& Success (4:29 is the crux of it!)
and while we’re on the topic…
How about dirt?
A beautiful company
A beautiful space
A beautiful book
Have a Beautiful Weekend!
Weekend are we glad ever glad to see you! Here’s to relaxing, enjoying, and finding the beauty in all of it.
On our fall reading list: The Mothers.
This campaign is genius.
Emma Watson takes a stand.
Have a beautiful weekend!
By the time this post goes live, I’ll be in California. I’ll be in LA for three sun-soaked days saying hello to some of my dearest friends (Christina, I’m looking at you). After LA, Mike and I will drive north to Ojai for a day strolling through the town and camping in a state park – I haven’t been to Ojai since in years but I have the fondest memories of visiting the town with my whole family when I was little. From Ojai, we head to wine country for a family wedding. This too promises to be full of sun and smiles. And then, the most exciting part of the whole trip — 3 days in Big Sur.
Despite taking many road trips (and even a dedicated west coast road trip), Mike and I have never been to Big Sur. We’re already planning breakfast at Big Sur Bakery, afternoons at Pfeiffer Beach, and sunsets at McWay Falls! The final leg of our trip will be two nights in the Bay Area. It’s going to be 10 magical days of Joni Mitchell, California produce, stunning views, walks along the beach, and long chats in our rental car. I can hardly wait….
Making sure their voices are heard.
An open letter to managers of women.
Tea time (finally!).
Advice from a woman with 101 years of experience.
Also, how to make the super cool jeans up top.
Have a beautiful weekend!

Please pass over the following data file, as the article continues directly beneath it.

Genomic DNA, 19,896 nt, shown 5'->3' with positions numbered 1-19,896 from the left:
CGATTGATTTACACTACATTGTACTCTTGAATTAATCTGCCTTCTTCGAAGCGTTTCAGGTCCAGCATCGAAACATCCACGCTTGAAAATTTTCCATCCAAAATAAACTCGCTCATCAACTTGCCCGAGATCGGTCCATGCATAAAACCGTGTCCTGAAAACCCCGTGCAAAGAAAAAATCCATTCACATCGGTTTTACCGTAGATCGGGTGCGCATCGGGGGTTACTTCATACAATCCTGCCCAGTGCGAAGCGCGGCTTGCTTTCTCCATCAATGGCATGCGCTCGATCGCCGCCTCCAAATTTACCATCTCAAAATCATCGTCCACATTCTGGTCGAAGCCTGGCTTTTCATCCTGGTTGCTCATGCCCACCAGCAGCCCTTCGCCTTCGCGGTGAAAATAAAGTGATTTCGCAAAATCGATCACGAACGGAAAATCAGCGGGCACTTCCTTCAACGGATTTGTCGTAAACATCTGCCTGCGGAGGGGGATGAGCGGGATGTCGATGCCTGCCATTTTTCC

Inspired by Phoebe at The WW Club, I started making a monthly mood board. It’s a bit ritualistic, a bit creative, and a bit goal oriented. You know, just enough of everything but not too much of anything so that it’s still a fun, easy, post-work activity.
Sometime during the first week of the month, usually a Tuesday night or some such mundane day, I grab a nice glass of wine and some cheese (or just tea and cookies) and spend a few guilt-free hours perusing Pinterest. I wander down a creative rabbit hole (you know, the kind you usually only find yourself going down when there’s a pile of work in front of you that feels urgent and impossible) and let one image inform the next, eventually deciding on a few standout styles/colors/interiors/haircuts/shoes that I’d happily stare at for the next 30 days. I try not to take the project too seriously or get hung up on the details. It doesn’t have to be perfect. There will be a new mood for next month. It’s just a creative ritual, one that doesn’t feel overwhelming or weighed down by goals and ambition. It’s like a coloring book or knitting — the joy is in the doing, the product is just a perk.
Up top is September’s mood board. Time and tea feel like a big part of this month: back to school, back to traditions, back to cooler temps. And with NYC painted in rakish, bare-faced models how could I not include a little fashion (fur-lined Gucci loafers anyone?). Mostly, seeing these images every time I open my computer reminds me just how many places I can find inspiration…and just how much cool stuff there is right at my fingertips. Yay for the internet and all that.
P.S. Get in a MOOD with me — I’m uploading my boards to Pinterest. Becuase, why the heck not?
Growing up, I ate dinner with my parents and at least one grandparent every single night until I got a part time job my senior year of high school. This was our time to share the day and tell stories of past lives. It’s how I learned to remember my parents first meeting, even though I wasn’t there to witness it. It’s where l learned of the adult world – of office etiquette and family strife, of money and how to save it or lose depending on your habits. The food we ate was simple, always something green and more often than not a variation on baked chicken. It was purely the reason we were able to sit down together and talk.